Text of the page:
Society for Science and the Public - Alumni Brunch and Public Day during Broadcom MASTERS 2019 

Broadcom MASTERS = Math, Applied Science, Technology, and Engineering for Rising Stars. The program is sponsored by Society for Science and the Public and it aims to encourage middle school students to pursue their passions within these fields. In the long run, a lot of these students end up in very successful careers in STEM. All and all, the students took home more than 100k in award prize money!

So what does a photographer look for when photographing such a special networking brunch and public day?

1.  Telling the story from beginning to end, from an attendees perspective: what do I see when I walk in? Signage, the check-in desk, lanyards and schwag. I see old friends and quickly meet new ones. An airy space with beautiful decor topped with an artistic display of food.

2.  Key timely moments:  is anyone speaking at the event? Is there any group photos that need to happen at a certain time? Are their VIPs that will only be there for a short window?

3.  Interactions and candid moments: know if your client prefers candid or posed, and then place emphasis on either. This takes patience. Don’t be afraid to linger without being intrusive until your subject(s) offer up some emotion for the camera. Not everyone is going to be smiling or laughing as soon as you get to them with your camera. You want to frame very carefully and be sure that especially the subject of your photo is well lit and the photo is taken from a flattering angle.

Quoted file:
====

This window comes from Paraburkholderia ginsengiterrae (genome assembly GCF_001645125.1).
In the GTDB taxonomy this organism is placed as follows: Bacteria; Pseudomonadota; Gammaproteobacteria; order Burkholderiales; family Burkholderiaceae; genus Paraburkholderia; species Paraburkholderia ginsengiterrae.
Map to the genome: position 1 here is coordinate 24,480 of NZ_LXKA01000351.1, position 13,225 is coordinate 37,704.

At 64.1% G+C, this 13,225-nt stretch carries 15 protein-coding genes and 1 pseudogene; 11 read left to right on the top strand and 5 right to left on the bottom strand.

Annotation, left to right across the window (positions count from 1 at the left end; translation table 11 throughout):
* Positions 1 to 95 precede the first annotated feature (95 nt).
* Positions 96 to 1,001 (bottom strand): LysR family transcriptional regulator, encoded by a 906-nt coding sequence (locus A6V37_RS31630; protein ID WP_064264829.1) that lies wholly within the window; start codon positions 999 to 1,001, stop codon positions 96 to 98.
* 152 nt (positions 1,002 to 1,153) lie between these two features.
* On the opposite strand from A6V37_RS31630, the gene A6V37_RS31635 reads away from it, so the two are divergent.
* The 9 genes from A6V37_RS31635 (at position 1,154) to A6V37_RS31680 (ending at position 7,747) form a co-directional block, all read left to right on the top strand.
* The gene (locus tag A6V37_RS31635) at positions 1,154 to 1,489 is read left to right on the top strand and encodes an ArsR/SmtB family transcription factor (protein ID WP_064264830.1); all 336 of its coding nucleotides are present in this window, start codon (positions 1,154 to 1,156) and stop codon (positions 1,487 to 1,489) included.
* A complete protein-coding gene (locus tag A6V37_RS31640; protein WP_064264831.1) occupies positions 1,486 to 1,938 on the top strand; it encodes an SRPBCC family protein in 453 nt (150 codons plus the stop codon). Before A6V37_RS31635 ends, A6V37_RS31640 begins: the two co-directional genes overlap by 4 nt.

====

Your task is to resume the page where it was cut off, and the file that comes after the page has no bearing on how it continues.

4.  Remember the purpose of the photographs: where will the final product be used? Do you need to leave room for cropping? Do you need to leave any room for text to be overplayed on the photo? * Details, details, details: taking photos of that year’s brochure and schwag can really help date the event and give details about how this year was different from last. It also adds some graphic variety to the mix of faces.

5.  Overall ambiance: How did it feel when you first walked in? How can you convey the emotion of the room in just a few images? Do you need to grab a ladder and get higher or look for a set of stairs to get a better overall photo? Do you possibly need a photo of the outside of the vicinity?

* Follow up: About ten minutes before I am off the clock I like to be specific with my client about what I captured and ask if there’s anything else they need. Leave the event knowing you got everything you need to save yourself a headache!

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